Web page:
The announcement came after Palestinian officials accused Israel of trying to sabotage the peace talks by approving new settlement homes.
Israel’s government has given details of 26 long-term Palestinian prisoners to be freed as part of a deal which will see peace talks resume this week, the BBC reports. A list of names chosen by a ministerial committee was published overnight. The prisoners will be freed today delay allows time for last-minute legal challenges by victims’ families.
The announcement came after Palestinian officials accused Israel of trying to sabotage the peace talks by approving nearly 1,200 new settlement homes. Direct negotiations between Israeli and Palestinian negotiators are scheduled to take place in Jerusalem tomorrow (Wednesday), two weeks after a preparatory round in Washington.
An Israeli government spokesman rejected Palestinian criticism of the housing announcement, saying every peace initiative so far had proposed that the settlements in question become Israeli territory. Palestinian officials said that 20 of them belonged to President Mahmoud Abbas’s Fatah movement while the others were from rival groups including Hamas and Islamic Jihad.
The decision was made after a meeting chaired by Defence Minister Moshe Yaalon and including Justice Minister Tzipi Livni and Science Minister Yaakov Perry, as well as the heads of the Israeli Prison Service and the Shin Bet security service. The statement stressed that “if one of those released will return to engage in hostile activity against Israel, he will be returned to complete his sentence”. A small group of victims’ relatives had protested against the releases outside the Israeli Supreme Court in Jerusalem. “These are not political prisoners, they are terrorists and murderers who will be returning home to a hero’s welcome,” said Gila Molcho, whose brother Ian Feinberg was murdered by gunmen while working in a European Union-funded aid office in Gaza in 1993.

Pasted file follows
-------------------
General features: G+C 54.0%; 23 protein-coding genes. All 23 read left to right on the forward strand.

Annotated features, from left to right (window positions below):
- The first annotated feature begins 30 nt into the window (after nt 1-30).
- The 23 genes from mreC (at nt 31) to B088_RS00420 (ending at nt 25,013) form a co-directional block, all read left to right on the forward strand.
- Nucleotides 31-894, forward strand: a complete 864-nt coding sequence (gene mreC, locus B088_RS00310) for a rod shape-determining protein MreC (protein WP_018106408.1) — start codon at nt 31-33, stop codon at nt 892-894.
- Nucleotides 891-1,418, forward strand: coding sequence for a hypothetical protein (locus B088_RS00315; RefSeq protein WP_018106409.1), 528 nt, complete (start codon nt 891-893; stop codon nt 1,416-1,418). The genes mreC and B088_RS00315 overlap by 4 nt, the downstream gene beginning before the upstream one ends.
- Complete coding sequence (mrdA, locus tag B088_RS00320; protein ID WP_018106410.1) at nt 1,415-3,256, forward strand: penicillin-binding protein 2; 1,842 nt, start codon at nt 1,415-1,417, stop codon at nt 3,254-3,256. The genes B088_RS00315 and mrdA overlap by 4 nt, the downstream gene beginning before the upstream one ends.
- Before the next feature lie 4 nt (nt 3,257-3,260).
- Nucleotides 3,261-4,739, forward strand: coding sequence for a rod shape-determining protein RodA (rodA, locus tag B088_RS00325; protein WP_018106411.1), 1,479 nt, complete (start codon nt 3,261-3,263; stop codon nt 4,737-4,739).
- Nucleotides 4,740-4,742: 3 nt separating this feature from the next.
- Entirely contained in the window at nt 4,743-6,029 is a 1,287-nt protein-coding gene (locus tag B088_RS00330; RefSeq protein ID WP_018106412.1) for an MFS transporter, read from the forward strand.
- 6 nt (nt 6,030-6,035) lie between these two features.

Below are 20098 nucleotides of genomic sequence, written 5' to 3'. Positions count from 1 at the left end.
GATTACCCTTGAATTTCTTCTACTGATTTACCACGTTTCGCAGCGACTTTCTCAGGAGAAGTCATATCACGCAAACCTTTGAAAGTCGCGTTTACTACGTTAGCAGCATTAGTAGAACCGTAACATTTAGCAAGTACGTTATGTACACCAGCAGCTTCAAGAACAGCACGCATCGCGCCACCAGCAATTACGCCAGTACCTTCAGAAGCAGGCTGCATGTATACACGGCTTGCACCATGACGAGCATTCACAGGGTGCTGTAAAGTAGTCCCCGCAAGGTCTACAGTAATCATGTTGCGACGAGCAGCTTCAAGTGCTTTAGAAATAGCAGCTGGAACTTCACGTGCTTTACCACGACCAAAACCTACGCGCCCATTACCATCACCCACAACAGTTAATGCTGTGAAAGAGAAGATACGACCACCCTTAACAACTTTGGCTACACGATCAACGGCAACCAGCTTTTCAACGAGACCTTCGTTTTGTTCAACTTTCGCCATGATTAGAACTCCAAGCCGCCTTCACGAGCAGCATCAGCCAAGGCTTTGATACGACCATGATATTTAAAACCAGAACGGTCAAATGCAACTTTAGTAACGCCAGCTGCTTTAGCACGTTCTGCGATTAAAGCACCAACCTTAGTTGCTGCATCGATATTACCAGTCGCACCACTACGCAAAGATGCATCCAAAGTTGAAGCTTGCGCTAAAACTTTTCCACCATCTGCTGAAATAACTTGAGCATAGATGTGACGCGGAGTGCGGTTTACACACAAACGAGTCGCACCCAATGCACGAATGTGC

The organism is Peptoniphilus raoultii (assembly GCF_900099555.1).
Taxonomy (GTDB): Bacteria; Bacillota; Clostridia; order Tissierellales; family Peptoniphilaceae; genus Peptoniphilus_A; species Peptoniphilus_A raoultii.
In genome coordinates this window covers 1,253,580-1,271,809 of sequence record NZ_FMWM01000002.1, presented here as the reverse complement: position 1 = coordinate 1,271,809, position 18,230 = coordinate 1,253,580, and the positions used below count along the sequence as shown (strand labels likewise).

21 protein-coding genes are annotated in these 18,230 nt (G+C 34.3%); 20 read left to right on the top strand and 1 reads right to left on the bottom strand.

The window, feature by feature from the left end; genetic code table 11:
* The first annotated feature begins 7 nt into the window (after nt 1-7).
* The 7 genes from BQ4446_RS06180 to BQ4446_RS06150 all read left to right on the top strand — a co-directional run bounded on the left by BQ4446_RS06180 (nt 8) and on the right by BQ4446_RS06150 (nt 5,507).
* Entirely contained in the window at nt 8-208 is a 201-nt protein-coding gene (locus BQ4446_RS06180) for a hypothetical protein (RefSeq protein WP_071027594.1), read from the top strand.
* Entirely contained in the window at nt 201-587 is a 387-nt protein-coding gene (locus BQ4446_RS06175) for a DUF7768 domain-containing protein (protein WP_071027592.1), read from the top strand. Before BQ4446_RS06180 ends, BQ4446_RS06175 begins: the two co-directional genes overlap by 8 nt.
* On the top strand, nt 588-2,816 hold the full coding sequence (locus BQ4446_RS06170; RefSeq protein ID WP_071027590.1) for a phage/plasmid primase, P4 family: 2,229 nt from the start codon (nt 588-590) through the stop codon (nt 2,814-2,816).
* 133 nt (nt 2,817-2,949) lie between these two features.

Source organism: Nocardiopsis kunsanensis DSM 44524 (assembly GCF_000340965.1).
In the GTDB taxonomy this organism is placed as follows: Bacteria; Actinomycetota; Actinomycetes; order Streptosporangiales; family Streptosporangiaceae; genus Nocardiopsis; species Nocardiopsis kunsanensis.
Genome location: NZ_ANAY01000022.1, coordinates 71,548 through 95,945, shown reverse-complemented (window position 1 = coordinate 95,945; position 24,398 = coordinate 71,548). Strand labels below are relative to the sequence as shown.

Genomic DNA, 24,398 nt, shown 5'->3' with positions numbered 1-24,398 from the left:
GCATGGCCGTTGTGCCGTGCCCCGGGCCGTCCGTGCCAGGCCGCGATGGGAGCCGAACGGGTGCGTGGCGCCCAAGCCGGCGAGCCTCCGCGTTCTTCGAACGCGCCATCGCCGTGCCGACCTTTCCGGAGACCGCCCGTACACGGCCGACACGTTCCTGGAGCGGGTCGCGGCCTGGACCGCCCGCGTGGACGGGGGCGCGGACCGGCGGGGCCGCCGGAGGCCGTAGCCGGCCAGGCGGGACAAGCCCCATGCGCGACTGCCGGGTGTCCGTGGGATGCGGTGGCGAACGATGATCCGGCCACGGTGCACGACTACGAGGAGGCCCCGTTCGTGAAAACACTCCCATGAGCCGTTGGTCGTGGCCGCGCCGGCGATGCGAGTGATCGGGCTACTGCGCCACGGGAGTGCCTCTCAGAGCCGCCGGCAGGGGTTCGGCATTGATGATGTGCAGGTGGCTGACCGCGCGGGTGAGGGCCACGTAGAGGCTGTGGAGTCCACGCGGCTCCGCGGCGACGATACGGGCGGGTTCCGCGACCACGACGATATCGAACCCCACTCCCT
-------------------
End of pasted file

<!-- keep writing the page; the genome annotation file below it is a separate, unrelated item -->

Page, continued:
“My brother was a lawyer, a man of justice, and we also deserve justice,” she said. Also approved for release are two men jailed for carrying out a knife-attack on a crowded bus in Ramat Gan in 1990, killing one man and wounding three other passengers. Husseini Sawalha and Mohamed Abdel Majid Sawalha were both arrested in December 1990. A total of 104 Palestinians jailed for attacks carried out before 1993 are due to be freed in four stages over the next few months, as part of the agreement to restart US-brokered direct peace talks after a three-year hiatus. The victims’ families can appeal to the Supreme Court, but it rarely intervenes in such cases. Health Minister Yael German told Israeli public radio that the prisoner release was painful but appropriate for the sake of peace. She was quoted as saying the dialogue with the Palestinians was like a baby, which could die at any moment given the wrong care. Prisoner affairs minister Issa Qaraqa described the decision as a strategic step towards the release of all Palestinian detainees.
The Israeli announcements on prisoner releases and settlement construction were reportedly co-ordinated with US officials as part of the pre-talks framework agreed by Israeli and Palestinian negotiators in Washington in late July. Palestinians condemned the Israeli ministry of housing’s decision to issue tenders for building 793 housing units in East Jerusalem and 394 elsewhere in the West Bank, but stopped short of threatening to abandon the talks.